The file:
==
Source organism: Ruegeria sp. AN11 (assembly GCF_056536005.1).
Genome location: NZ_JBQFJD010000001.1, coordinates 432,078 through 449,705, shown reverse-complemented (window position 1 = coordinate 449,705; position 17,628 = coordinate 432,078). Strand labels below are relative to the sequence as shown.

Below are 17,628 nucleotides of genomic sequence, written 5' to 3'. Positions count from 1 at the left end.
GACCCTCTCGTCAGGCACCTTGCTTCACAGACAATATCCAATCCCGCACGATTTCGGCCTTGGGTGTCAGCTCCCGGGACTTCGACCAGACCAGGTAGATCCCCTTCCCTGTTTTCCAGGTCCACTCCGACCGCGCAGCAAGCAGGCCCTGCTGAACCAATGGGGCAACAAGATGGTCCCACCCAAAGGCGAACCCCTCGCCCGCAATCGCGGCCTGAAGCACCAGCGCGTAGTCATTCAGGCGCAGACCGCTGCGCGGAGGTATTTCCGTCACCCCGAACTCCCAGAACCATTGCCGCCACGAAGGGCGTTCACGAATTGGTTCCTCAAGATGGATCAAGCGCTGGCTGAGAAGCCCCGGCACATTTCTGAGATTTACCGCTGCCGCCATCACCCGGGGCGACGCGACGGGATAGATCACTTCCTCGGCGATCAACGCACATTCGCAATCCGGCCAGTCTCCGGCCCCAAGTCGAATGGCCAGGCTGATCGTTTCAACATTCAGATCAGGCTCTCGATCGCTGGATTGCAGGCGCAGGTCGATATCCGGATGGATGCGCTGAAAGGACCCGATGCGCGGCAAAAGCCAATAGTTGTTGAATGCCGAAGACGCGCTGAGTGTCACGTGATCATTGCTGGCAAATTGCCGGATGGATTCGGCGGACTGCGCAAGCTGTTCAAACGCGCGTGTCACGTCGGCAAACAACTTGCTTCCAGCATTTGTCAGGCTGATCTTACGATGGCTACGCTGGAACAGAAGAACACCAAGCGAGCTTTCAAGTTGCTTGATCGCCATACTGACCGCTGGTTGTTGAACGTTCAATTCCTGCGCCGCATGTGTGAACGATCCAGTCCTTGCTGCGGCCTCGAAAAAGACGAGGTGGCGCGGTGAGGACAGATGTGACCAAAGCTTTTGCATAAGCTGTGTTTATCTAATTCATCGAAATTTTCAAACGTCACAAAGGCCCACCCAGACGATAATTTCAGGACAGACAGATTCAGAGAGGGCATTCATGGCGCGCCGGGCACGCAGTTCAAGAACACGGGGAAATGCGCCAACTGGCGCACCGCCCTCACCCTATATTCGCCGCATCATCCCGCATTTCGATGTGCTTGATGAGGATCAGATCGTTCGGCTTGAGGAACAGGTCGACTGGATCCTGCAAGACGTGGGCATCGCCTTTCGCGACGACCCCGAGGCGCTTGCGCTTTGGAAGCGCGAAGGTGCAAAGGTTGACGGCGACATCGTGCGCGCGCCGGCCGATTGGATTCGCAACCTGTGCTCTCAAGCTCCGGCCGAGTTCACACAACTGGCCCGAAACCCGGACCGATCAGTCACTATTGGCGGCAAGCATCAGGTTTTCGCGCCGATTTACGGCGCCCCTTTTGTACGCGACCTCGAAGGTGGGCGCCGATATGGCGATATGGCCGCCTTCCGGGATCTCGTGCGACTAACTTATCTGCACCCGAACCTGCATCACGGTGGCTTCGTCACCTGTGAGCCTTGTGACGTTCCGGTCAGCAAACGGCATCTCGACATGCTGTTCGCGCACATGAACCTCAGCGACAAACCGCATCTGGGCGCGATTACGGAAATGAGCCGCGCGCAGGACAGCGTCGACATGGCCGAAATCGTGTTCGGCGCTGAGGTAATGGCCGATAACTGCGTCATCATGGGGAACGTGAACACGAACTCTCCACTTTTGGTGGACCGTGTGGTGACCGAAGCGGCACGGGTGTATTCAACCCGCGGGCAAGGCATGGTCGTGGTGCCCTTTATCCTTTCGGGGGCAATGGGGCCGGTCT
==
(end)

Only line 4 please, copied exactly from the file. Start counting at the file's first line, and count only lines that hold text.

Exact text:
GACCCTCTCGTCAGGCACCTTGCTTCACAGACAATATCCAATCCCGCACGATTTCGGCCTTGGGTGTCAGCTCCCGGGACTTCGACCAGACCAGGTAGATCCCCTTCCCTGTTTTCCAGGTCCACTCCGACCGCGCAGCAAGCAGGCCCTGCTGAACCAATGGGGCAACAAGATGGTCCCACCCAAAGGCGAACCCCTCGCCCGCAATCGCGGCCTGAAGCACCAGCGCGTAGTCATTCAGGCGCAGACCGCTGCGCGGAGGTATTTCCGTCACCCCGAACTCCCAGAACCATTGCCGCCACGAAGGGCGTTCACGAATTGGTTCCTCAAGATGGATCAAGCGCTGGCTGAGAAGCCCCGGCACATTTCTGAGATTTACCGCTGCCGCCATCACCCGGGGCGACGCGACGGGATAGATCACTTCCTCGGCGATCAACGCACATTCGCAATCCGGCCAGTCTCCGGCCCCAAGTCGAATGGCCAGGCTGATCGTTTCAACATTCAGATCAGGCTCTCGATCGCTGGATTGCAGGCGCAGGTCGATATCCGGATGGATGCGCTGAAAGGACCCGATGCGCGGCAAAAGCCAATAGTTGTTGAATGCCGAAGACGCGCTGAGTGTCACGTGATCATTGCTGGCAAATTGCCGGATGGATTCGGCGGACTGCGCAAGCTGTTCAAACGCGCGTGTCACGTCGGCAAACAACTTGCTTCCAGCATTTGTCAGGCTGATCTTACGATGGCTACGCTGGAACAGAAGAACACCAAGCGAGCTTTCAAGTTGCTTGATCGCCATACTGACCGCTGGTTGTTGAACGTTCAATTCCTGCGCCGCATGTGTGAACGATCCAGTCCTTGCTGCGGCCTCGAAAAAGACGAGGTGGCGCGGTGAGGACAGATGTGACCAAAGCTTTTGCATAAGCTGTGTTTATCTAATTCATCGAAATTTTCAAACGTCACAAAGGCCCACCCAGACGATAATTTCAGGACAGACAGATTCAGAGAGGGCATTCATGGCGCGCCGGGCACGCAGTTCAAGAACACGGGGAAATGCGCCAACTGGCGCACCGCCCTCACCCTATATTCGCCGCATCATCCCGCATTTCGATGTGCTTGATGAGGATCAGATCGTTCGGCTTGAGGAACAGGTCGACTGGATCCTGCAAGACGTGGGCATCGCCTTTCGCGACGACCCCGAGGCGCTTGCGCTTTGGAAGCGCGAAGGTGCAAAGGTTGACGGCGACATCGTGCGCGCGCCGGCCGATTGGATTCGCAACCTGTGCTCTCAAGCTCCGGCCGAGTTCACACAACTGGCCCGAAACCCGGACCGATCAGTCACTATTGGCGGCAAGCATCAGGTTTTCGCGCCGATTTACGGCGCCCCTTTTGTACGCGACCTCGAAGGTGGGCGCCGATATGGCGATATGGCCGCCTTCCGGGATCTCGTGCGACTAACTTATCTGCACCCGAACCTGCATCACGGTGGCTTCGTCACCTGTGAGCCTTGTGACGTTCCGGTCAGCAAACGGCATCTCGACATGCTGTTCGCGCACATGAACCTCAGCGACAAACCGCATCTGGGCGCGATTACGGAAATGAGCCGCGCGCAGGACAGCGTCGACATGGCCGAAATCGTGTTCGGCGCTGAGGTAATGGCCGATAACTGCGTCATCATGGGGAACGTGAACACGAACTCTCCACTTTTGGTGGACCGTGTGGTGACCGAAGCGGCACGGGTGTATTCAACCCGCGGGCAAGGCATGGTCGTGGTGCCCTTTATCCTTTCGGGGGCAATGGGGCCGGTCT